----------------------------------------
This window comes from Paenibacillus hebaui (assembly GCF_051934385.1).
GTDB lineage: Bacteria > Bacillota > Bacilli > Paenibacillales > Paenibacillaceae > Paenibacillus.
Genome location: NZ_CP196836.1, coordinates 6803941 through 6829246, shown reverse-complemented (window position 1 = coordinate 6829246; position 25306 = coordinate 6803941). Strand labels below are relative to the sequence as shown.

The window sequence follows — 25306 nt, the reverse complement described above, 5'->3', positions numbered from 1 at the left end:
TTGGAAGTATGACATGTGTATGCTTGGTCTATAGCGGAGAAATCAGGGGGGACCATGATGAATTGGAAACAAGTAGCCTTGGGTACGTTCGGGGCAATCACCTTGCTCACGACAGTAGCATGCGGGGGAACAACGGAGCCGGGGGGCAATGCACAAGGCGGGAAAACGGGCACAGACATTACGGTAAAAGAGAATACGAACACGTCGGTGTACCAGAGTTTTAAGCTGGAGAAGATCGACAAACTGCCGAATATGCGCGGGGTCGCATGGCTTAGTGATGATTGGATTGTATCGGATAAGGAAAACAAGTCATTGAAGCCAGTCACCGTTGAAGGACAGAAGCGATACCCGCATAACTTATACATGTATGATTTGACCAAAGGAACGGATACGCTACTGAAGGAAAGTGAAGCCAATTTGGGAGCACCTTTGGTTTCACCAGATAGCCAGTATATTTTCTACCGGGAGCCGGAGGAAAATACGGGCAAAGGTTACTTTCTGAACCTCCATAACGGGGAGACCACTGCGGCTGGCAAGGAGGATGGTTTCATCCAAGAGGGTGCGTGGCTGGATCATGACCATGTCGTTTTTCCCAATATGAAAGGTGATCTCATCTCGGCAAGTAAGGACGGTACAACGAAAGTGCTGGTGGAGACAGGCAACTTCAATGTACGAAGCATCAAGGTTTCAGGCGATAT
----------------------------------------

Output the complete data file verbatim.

This window comes from Paenibacillus hebaui (assembly GCF_051934385.1).
GTDB lineage: Bacteria > Bacillota > Bacilli > Paenibacillales > Paenibacillaceae > Paenibacillus.
Genome location: NZ_CP196836.1, coordinates 6803941 through 6829246, shown reverse-complemented (window position 1 = coordinate 6829246; position 25306 = coordinate 6803941). Strand labels below are relative to the sequence as shown.

The window sequence follows — 25306 nt, the reverse complement described above, 5'->3', positions numbered from 1 at the left end:
TTGGAAGTATGACATGTGTATGCTTGGTCTATAGCGGAGAAATCAGGGGGGACCATGATGAATTGGAAACAAGTAGCCTTGGGTACGTTCGGGGCAATCACCTTGCTCACGACAGTAGCATGCGGGGGAACAACGGAGCCGGGGGGCAATGCACAAGGCGGGAAAACGGGCACAGACATTACGGTAAAAGAGAATACGAACACGTCGGTGTACCAGAGTTTTAAGCTGGAGAAGATCGACAAACTGCCGAATATGCGCGGGGTCGCATGGCTTAGTGATGATTGGATTGTATCGGATAAGGAAAACAAGTCATTGAAGCCAGTCACCGTTGAAGGACAGAAGCGATACCCGCATAACTTATACATGTATGATTTGACCAAAGGAACGGATACGCTACTGAAGGAAAGTGAAGCCAATTTGGGAGCACCTTTGGTTTCACCAGATAGCCAGTATATTTTCTACCGGGAGCCGGAGGAAAATACGGGCAAAGGTTACTTTCTGAACCTCCATAACGGGGAGACCACTGCGGCTGGCAAGGAGGATGGTTTCATCCAAGAGGGTGCGTGGCTGGATCATGACCATGTCGTTTTTCCCAATATGAAAGGTGATCTCATCTCGGCAAGTAAGGACGGTACAACGAAAGTGCTGGTGGAGACAGGCAACTTCAATGTACGAAGCATCAAGGTTTCAGGCGATAT